For 25-year-old Marcel Suttrup who lives in the northern German city of Hamburg, a typical day starts with energy-efficient lights and water drawn from taps with flow-thinning adapters.
As a freelance worker for events, Suttrup tries to live a life with less use of household appliances and more resort to public transport.
"I think this is important. The world is challenged by climate change," he said. Nowadays, Suttrup is only one of the many in Hamburg, or even Europe at large, who are contributing to the " green" cause.
Taking buses or subway trains is a common practice in the city where an inclusive public transport network integrates all inner- city trains and buses -- passengers could buy a monthly ticket priced at around 90 euros and choose the means of transport as they like.
Around 1,000 rental bikes are available in stops throughout the city with free rides for the first 30 minutes. Statistics show that about 16 percent of current daily mobility in Hamburg is by bike and the figure is projected to rise to 18 percent by 2015.
Besides, almost 17 percent of the urban region is made up of public parks, recreation areas and woodlands. Some 200,000 energy- saving lamps in public buildings help reduce millions of euros in cost per year.
In 2009, the European Commission awarded Hamburg the title of " European Green Capital 2011" for its outstanding performances in combating climate change, as well as in waste-water management and local governance.
Janez Potocnik, European Commissioner for the Environment, said, "The European Green Capital Award is one of the ways we can promote better sustainable mobility, modern waste management, sustainable land use, and green solutions, which local authorities can use for themselves."
He believes that most of the environmental challenges today originate in cities, which is worrying because around 75 percent of Europeans live in cities.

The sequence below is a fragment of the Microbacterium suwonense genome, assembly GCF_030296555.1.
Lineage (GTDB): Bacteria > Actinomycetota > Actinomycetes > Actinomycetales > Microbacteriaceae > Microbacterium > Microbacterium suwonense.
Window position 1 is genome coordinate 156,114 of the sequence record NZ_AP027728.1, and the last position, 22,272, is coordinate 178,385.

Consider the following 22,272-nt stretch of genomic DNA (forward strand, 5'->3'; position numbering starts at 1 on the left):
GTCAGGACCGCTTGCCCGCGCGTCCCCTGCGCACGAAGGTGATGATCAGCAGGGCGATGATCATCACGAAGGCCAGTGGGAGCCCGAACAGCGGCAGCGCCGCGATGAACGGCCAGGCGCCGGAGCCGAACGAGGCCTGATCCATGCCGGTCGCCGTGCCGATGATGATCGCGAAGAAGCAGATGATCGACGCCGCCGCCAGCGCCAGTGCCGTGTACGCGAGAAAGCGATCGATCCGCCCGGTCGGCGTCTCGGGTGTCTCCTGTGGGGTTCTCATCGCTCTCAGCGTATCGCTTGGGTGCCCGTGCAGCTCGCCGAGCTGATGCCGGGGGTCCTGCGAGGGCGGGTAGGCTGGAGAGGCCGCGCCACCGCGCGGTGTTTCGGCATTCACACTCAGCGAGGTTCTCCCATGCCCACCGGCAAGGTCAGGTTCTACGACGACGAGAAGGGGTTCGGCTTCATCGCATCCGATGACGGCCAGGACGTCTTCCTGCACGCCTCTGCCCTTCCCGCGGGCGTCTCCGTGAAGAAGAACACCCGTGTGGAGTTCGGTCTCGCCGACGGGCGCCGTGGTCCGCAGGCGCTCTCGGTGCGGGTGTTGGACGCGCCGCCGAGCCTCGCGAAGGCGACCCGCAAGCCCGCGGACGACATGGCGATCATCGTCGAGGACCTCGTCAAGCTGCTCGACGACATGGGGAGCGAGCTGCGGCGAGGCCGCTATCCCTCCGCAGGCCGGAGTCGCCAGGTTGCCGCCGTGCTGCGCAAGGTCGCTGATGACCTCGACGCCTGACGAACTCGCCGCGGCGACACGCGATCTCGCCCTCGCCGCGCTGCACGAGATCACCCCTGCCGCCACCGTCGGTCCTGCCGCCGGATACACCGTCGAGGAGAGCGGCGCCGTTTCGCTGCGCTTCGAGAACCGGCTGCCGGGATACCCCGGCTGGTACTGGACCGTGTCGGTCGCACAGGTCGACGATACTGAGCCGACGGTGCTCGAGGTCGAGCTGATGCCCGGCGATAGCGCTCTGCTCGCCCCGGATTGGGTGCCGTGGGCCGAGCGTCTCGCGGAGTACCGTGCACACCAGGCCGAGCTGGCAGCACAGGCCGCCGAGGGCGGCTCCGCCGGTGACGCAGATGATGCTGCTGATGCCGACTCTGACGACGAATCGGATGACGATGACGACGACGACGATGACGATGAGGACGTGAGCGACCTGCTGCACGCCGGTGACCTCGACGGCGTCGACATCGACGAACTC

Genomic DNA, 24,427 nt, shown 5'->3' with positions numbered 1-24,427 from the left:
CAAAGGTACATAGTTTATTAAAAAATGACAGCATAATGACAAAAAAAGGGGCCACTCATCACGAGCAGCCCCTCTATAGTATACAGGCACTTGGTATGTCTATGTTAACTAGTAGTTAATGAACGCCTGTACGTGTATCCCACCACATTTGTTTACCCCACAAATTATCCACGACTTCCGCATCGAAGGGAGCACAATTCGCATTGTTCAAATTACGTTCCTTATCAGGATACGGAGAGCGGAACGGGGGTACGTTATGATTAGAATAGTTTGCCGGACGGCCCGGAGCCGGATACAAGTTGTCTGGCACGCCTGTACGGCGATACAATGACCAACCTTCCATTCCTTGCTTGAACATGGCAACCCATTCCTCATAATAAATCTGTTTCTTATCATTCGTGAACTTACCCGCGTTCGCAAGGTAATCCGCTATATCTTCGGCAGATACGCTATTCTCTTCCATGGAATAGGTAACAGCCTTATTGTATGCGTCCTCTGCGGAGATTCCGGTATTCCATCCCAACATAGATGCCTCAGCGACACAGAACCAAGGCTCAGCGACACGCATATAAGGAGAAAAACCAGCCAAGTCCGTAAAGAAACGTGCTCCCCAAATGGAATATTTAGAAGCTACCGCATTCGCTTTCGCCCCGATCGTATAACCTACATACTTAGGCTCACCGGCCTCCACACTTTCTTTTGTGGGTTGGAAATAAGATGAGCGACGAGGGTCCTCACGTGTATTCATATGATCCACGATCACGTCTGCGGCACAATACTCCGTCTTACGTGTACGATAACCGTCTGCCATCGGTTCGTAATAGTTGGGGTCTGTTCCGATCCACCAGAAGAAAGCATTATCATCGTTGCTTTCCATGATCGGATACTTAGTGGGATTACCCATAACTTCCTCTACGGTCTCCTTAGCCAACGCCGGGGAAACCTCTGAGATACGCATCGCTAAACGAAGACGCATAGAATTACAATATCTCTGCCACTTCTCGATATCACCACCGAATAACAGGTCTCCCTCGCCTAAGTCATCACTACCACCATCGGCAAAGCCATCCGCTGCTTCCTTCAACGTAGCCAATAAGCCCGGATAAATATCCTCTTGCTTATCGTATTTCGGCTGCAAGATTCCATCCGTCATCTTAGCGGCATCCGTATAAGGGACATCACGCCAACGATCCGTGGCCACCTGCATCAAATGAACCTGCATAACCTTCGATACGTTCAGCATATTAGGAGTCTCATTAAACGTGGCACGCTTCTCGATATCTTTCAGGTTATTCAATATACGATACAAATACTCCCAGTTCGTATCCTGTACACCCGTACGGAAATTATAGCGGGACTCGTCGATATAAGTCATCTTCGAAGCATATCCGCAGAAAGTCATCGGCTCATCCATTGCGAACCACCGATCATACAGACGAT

European Commission rules stipulate that cities winning the title of "European Green Capital" must have ambitious goals for improvement.
And part of Hamburg's response to that is to cut its carbon dioxide emissions by 40 percent by 2020 and 80 percent by 2050.
Various events to that effect are taking place in Hamburg, including congresses and exhibitions for energy saving, water consumption, and environmental conventions.
The "Train of Ideas," as rolling ambassador for the city of the future, began its journey in April 2011. Departing from Hamburg, the train embarked on a tour throughout Europe, visiting a total of 18 European cities and presenting its urban environment exhibitions on the road.
Britta Kastens, communications officer for the European Green Capital project in Hamburg, said winning the title was not easy because as a traditionally industrial port city, Hamburg had real environmental problems.
Home to a population of 4.3 million in the metropolitan region and 1.8 million in the city, Hamburg has more than 300,000 commuters each day and hosts above 500 industrial firms. It is also the third largest port in Europe, able to handle large ocean- going vessels.
In the early 20th century, the skies of Hamburg used to be shrouded by clouds. And that changed only after 1960, when coal was substituted mainly by gas and nuclear power as the primary energy source in Hamburg.
In the 1970s, noise pollution from industry, ground and air traffic became a nuisance, provoking citizens to protest and take the issue to court.
In 2008, Hamburg's Senate decided to build a super roofing structure to cover large sections of a main motorway in an effort to reduce noise.
Even now, according to Kastens, Hamburg still faces environmental challenges.
Manufacturing companies in the city employ some 83,000 people, primarily in aircraft and spacecraft engineering, as well as in Europe's largest copper smelting plant, which is no more than two kilometers from the city hall.
Meanwhile, with the number of per capita millionaires higher than any other city in Europe, the streets of Hamburg are frequented by sports cars all day long. In 2010, around 133,000 cars were newly registered here and each family now has an average of two to three cars.
To Suttrup, this is a problem. "Many people still do not care about living green," he said. "It's not fair that some of us are trying to save energy but others are throwing it about."
At the national level, said a report of the German Association of Energy and Water Industries, for the first time, renewable sources accounted for more than 20 percent of the country's electricity generation in the first half of 2011.
But questions remain as to how Germany would fill up the energy hole vacated by nuclear power since the government bowed to public pressure in May this year and announced plans to shut down the country's 17 nuclear power plants by 2021.
Jens Kerstan, chair of the Parliamentary Green Party in Hamburg, said the city might need to buy power from other federal states or countries.
But in general, he is optimistic and said the green campaigns will possibly go faster. "Of course technology is the most important in resolving energy issues in the future and that needs a lot of investment. But I think it's totally worth it."